Background: Albuminuria is associated with an increased risk of death independent of level of renal function. Whether this association is similar for adults of all ages is not known.
Methods: We examined the association between the albumin to creatinine ratio (ACR) and all-cause mortality after stratification by estimated glomerular filtration rate (eGFR) and age group in 94 934 veterans with diabetes mellitus. Cohort members had at least 1 ACR recorded in the Veterans Affairs Health Care System between October 1, 2002, and September 30, 2003, and were followed up for death through October 15, 2009.
Results: From the youngest to the oldest age group, the prevalence of an eGFR less than 60 mL/min/1.73 m(2) ranged from 11% to 41%; microalbuminuria (ACR 30-299 mg/g) ranged from 19% to 28%; and macroalbuminuria (ACR > or =300 mg/g) ranged from 3.2% to 3.7%. Of patients with an eGFR less than 60 mL/min/1.73 m(2), 72% of those younger than 65 years, 74% of those 65 to 74 years old, and 59% of those 75 years and older had an eGFR of 45 to 59 mL/min/1.73 m(2). In all age groups, less than 35% of these patients had albuminuria (ie, ACR > or =30 mg/g). In patients 75 years and older, the ACR was independently associated with an increased risk of death at all levels of eGFR after adjusting for potential confounders. In younger age groups, this association was present at higher levels of eGFR but seemed to be attenuated at lower levels [corrected].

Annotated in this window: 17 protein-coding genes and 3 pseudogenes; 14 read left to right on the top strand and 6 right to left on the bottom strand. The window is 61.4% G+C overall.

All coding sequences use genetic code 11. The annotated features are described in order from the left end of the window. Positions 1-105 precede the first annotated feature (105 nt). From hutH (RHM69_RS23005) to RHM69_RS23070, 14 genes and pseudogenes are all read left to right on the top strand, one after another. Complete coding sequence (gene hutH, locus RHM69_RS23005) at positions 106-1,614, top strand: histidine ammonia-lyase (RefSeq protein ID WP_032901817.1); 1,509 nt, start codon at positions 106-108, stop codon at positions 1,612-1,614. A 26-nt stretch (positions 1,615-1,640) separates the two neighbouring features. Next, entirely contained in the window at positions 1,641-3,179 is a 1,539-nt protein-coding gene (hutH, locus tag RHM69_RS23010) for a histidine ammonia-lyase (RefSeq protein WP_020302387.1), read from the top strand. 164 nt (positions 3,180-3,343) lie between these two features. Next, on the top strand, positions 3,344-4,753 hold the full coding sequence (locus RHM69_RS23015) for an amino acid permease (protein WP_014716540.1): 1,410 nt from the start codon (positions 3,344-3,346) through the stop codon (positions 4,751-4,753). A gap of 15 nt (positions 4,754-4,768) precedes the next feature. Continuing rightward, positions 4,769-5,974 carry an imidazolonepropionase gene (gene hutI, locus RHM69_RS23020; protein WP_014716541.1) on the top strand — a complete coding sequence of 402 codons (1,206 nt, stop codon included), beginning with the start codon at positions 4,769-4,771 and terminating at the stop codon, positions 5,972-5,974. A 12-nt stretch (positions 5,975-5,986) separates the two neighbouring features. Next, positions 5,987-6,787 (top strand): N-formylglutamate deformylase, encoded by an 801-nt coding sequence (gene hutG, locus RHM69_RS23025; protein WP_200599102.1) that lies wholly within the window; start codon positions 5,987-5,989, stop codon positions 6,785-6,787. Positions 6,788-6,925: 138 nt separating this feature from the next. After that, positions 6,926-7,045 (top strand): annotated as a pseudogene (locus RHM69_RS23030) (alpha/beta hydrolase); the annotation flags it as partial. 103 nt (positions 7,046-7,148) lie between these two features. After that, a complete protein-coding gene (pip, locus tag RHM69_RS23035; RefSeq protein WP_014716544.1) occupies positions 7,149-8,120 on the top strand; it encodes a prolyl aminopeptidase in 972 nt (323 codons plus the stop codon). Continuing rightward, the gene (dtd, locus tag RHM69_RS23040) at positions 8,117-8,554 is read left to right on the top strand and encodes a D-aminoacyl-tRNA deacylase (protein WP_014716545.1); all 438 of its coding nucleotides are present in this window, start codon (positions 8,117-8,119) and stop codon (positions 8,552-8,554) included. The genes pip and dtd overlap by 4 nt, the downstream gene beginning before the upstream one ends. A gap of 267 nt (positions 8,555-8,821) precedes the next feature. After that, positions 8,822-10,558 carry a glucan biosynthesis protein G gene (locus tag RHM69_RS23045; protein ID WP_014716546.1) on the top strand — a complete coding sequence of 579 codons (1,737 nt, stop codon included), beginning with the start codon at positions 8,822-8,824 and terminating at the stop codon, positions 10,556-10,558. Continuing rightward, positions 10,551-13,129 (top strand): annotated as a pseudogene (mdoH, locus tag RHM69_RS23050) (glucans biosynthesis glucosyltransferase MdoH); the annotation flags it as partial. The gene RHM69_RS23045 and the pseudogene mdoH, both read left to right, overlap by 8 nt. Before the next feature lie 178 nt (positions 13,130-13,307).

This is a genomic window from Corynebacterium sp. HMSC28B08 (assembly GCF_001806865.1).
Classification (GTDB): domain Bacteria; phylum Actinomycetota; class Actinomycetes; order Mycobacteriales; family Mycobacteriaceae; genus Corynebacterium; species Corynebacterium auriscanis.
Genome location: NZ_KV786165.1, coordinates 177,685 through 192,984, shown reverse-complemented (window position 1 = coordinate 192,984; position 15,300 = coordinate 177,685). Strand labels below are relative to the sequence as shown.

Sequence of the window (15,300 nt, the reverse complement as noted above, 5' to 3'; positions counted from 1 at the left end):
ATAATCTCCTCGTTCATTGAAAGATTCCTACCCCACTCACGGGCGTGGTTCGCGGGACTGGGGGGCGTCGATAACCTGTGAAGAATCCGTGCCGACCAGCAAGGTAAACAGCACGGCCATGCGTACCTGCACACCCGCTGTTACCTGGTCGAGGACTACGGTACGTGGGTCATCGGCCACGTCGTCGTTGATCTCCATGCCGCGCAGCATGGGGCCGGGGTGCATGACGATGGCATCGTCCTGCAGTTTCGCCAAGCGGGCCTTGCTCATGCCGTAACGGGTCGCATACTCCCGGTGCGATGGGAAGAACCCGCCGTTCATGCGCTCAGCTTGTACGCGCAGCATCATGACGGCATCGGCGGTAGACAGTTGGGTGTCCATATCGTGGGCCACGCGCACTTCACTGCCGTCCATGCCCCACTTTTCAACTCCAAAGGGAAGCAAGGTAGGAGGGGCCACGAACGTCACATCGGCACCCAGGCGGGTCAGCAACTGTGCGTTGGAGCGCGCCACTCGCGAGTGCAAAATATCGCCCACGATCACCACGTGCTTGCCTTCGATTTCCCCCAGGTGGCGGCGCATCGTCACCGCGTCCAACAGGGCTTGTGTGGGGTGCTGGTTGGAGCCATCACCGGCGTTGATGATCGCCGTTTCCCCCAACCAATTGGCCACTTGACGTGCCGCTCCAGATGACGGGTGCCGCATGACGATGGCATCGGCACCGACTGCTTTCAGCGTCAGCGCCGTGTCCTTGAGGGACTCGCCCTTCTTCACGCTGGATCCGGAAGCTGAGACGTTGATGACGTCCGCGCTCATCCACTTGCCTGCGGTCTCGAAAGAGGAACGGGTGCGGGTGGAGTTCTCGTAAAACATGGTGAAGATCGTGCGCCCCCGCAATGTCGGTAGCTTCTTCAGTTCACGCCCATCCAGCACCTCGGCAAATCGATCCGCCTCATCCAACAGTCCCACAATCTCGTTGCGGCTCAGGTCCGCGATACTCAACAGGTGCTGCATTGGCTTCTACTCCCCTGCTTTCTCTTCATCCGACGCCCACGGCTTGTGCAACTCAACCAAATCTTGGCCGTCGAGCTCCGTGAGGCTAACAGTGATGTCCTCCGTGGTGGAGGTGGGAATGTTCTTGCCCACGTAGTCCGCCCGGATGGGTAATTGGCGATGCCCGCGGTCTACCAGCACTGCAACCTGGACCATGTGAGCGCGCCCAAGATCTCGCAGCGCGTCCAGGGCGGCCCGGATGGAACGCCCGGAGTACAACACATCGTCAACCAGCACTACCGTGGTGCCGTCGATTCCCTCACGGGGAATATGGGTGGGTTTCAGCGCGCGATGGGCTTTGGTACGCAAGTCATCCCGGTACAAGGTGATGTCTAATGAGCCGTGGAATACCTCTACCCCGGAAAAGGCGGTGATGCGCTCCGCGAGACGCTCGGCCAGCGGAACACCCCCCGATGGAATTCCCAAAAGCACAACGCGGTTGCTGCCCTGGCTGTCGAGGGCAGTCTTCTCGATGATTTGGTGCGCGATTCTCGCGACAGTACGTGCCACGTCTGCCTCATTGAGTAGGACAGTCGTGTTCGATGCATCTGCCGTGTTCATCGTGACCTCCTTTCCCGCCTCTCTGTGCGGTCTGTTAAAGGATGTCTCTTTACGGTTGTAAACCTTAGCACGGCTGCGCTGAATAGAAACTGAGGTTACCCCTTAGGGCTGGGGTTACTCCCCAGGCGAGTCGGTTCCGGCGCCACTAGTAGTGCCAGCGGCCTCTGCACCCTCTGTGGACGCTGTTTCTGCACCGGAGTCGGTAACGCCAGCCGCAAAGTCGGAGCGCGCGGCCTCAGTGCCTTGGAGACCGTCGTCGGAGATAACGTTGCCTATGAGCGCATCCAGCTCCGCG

Conclusion: The ACR is independently associated with mortality at all levels of eGFR in older adults with diabetes and may be particularly helpful for risk stratification in the large group with moderate reductions in eGFR.